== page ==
My father was a stern, black-bearded man of the ante-bellum type, such as you may see in any old volume of daguerreotypes, and entirely unblessed with a sense of humor. I can even now recall with a sinking of the heart the manner in which, if I abjured my food, he would grasp me firmly by the back of the neck and force my nose toward the plate of Indian mush—which was the family staple at supper—with the command, "Eat, boy!" Sometimes he was kind to a degree which, by a yawning of the imagination, might be regarded as affectionate, but this was only from a sense of religious duty. At such times I was prone to distrust him even more than at others. He believed in a personal devil with horns, a tail, and, I suspect, red tights; and up to the age of ten I shared implicitly in this belief. The day began and ended with family prayers of a particularly long-drawn-out and dolorous character.
My mother, on the other hand, was a pale young woman of an undecided turn of mind with a distinct taste for the lighter pleasures that she was never allowed to gratify. I think she secretly longed for the freedom that had been hers under the broader roof of her father's stately mansion on High Street. But she had, I suspect, neither the courage nor the force of mind to raise an issue, and from sheer inertia remained faithful to the life that she had elected.
My grandfather never had anything to do with either of them and did not, so far as I am aware, know me by sight, which may account for the fact that when he died he bequeathed a moderate sum in trust, "the proceeds to be devoted to the support and maintenance of the child of my daughter Sarah, at some suitable educational institution where he may be removed from the influences of his father."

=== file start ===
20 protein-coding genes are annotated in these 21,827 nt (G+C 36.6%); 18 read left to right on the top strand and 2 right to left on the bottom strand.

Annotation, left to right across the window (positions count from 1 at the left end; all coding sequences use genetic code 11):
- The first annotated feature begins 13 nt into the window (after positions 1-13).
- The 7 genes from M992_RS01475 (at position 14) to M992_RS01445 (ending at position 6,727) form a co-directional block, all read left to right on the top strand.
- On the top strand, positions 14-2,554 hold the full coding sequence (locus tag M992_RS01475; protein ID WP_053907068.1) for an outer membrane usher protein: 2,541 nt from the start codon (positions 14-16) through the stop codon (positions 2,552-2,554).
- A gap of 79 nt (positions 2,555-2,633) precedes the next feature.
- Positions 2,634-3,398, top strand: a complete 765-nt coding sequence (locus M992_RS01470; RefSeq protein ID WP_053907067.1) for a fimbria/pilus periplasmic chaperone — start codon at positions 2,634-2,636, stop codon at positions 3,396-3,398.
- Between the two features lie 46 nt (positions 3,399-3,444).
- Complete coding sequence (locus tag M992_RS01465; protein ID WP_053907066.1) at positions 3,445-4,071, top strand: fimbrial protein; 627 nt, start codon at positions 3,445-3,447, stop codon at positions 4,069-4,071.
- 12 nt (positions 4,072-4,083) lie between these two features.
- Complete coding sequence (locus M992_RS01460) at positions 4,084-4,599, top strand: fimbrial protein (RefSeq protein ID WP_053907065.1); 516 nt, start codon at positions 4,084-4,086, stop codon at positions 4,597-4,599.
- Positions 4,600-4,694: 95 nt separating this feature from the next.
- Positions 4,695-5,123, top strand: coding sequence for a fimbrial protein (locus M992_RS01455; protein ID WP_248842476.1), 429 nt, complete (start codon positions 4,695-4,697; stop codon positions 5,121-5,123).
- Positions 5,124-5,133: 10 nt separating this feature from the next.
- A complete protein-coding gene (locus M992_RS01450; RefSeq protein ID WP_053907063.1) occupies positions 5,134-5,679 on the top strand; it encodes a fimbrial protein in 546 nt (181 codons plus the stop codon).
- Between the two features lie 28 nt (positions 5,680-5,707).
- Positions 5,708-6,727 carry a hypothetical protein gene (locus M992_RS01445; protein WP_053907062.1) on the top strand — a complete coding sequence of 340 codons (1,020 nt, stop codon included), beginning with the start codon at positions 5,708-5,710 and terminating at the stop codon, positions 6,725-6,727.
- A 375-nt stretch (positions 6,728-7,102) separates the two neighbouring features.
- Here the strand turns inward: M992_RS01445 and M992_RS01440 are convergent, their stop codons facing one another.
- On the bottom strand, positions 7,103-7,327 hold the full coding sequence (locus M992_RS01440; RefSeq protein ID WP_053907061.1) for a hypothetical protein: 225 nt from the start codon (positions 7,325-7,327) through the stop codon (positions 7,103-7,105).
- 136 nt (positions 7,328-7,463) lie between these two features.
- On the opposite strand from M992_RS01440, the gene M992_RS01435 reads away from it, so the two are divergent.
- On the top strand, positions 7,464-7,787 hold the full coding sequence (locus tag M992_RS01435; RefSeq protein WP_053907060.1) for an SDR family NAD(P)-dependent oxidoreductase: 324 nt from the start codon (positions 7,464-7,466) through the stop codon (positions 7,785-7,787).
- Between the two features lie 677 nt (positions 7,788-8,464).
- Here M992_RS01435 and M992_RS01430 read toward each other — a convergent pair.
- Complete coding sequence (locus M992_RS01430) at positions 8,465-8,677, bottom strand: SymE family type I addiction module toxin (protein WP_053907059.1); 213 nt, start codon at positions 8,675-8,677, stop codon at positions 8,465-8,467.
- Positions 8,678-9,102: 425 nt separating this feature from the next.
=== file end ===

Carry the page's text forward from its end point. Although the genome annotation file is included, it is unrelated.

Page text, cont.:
Thus it was that at the age of nine I was sent away from home and began an independent career at the boarding-school kept by the Reverend Mr. Quirk, at Methuen, Massachusetts. Here I remained for seven years, in the course of which both my parents died, victims of typhoid. I was cast upon the world utterly alone, save for the rather uncompromising and saturnine regard in which I was held by old Mr. Toddleham, my trustee. This antique gentleman inhabited a musty little office, the only furniture in which consisted of a worn red carpet, a large engraving of the Hon. Jeremiah Mason, and a table covered with green baize. I recall also a little bronze horse which he used as a paper weight. He had a shrewd wrinkled